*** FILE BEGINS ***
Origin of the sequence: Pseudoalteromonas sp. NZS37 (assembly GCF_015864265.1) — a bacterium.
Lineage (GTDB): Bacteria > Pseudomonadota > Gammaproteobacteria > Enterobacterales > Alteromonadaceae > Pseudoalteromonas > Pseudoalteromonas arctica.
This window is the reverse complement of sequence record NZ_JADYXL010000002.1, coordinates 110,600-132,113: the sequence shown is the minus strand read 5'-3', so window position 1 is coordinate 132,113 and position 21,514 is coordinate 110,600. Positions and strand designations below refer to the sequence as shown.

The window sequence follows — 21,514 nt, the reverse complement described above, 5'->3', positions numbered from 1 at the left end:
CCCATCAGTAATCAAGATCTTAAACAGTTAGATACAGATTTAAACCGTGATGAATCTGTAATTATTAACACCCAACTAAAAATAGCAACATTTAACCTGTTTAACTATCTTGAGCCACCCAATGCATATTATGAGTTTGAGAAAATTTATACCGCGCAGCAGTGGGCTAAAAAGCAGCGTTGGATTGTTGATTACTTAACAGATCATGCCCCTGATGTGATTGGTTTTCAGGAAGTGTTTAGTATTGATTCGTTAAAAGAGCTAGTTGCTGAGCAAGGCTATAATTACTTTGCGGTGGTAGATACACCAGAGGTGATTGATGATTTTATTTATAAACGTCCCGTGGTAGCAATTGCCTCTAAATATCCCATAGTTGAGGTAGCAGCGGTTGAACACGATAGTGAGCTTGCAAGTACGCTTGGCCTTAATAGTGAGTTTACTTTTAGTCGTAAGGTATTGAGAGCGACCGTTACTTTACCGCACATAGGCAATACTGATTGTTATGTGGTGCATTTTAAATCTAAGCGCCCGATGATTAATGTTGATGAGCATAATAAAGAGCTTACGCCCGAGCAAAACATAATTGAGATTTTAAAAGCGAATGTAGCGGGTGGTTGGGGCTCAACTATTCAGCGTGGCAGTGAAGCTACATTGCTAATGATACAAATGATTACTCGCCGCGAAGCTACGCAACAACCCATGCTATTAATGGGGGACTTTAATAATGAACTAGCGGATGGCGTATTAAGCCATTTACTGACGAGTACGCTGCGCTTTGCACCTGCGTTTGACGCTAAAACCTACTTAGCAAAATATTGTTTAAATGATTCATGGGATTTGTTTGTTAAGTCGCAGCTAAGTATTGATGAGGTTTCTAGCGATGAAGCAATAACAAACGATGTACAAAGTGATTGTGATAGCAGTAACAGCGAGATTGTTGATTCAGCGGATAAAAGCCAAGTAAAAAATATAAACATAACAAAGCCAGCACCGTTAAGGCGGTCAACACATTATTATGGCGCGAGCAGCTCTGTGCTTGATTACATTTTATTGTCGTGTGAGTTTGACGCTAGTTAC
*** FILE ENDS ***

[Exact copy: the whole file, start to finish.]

Origin of the sequence: Pseudoalteromonas sp. NZS37 (assembly GCF_015864265.1) — a bacterium.
Lineage (GTDB): Bacteria > Pseudomonadota > Gammaproteobacteria > Enterobacterales > Alteromonadaceae > Pseudoalteromonas > Pseudoalteromonas arctica.
This window is the reverse complement of sequence record NZ_JADYXL010000002.1, coordinates 110,600-132,113: the sequence shown is the minus strand read 5'-3', so window position 1 is coordinate 132,113 and position 21,514 is coordinate 110,600. Positions and strand designations below refer to the sequence as shown.

The window sequence follows — 21,514 nt, the reverse complement described above, 5'->3', positions numbered from 1 at the left end:
CCCATCAGTAATCAAGATCTTAAACAGTTAGATACAGATTTAAACCGTGATGAATCTGTAATTATTAACACCCAACTAAAAATAGCAACATTTAACCTGTTTAACTATCTTGAGCCACCCAATGCATATTATGAGTTTGAGAAAATTTATACCGCGCAGCAGTGGGCTAAAAAGCAGCGTTGGATTGTTGATTACTTAACAGATCATGCCCCTGATGTGATTGGTTTTCAGGAAGTGTTTAGTATTGATTCGTTAAAAGAGCTAGTTGCTGAGCAAGGCTATAATTACTTTGCGGTGGTAGATACACCAGAGGTGATTGATGATTTTATTTATAAACGTCCCGTGGTAGCAATTGCCTCTAAATATCCCATAGTTGAGGTAGCAGCGGTTGAACACGATAGTGAGCTTGCAAGTACGCTTGGCCTTAATAGTGAGTTTACTTTTAGTCGTAAGGTATTGAGAGCGACCGTTACTTTACCGCACATAGGCAATACTGATTGTTATGTGGTGCATTTTAAATCTAAGCGCCCGATGATTAATGTTGATGAGCATAATAAAGAGCTTACGCCCGAGCAAAACATAATTGAGATTTTAAAAGCGAATGTAGCGGGTGGTTGGGGCTCAACTATTCAGCGTGGCAGTGAAGCTACATTGCTAATGATACAAATGATTACTCGCCGCGAAGCTACGCAACAACCCATGCTATTAATGGGGGACTTTAATAATGAACTAGCGGATGGCGTATTAAGCCATTTACTGACGAGTACGCTGCGCTTTGCACCTGCGTTTGACGCTAAAACCTACTTAGCAAAATATTGTTTAAATGATTCATGGGATTTGTTTGTTAAGTCGCAGCTAAGTATTGATGAGGTTTCTAGCGATGAAGCAATAACAAACGATGTACAAAGTGATTGTGATAGCAGTAACAGCGAGATTGTTGATTCAGCGGATAAAAGCCAAGTAAAAAATATAAACATAACAAAGCCAGCACCGTTAAGGCGGTCAACACATTATTATGGCGCGAGCAGCTCTGTGCTTGATTACATTTTATTGTCGTGTGAGTTTGACGCTAGTTAC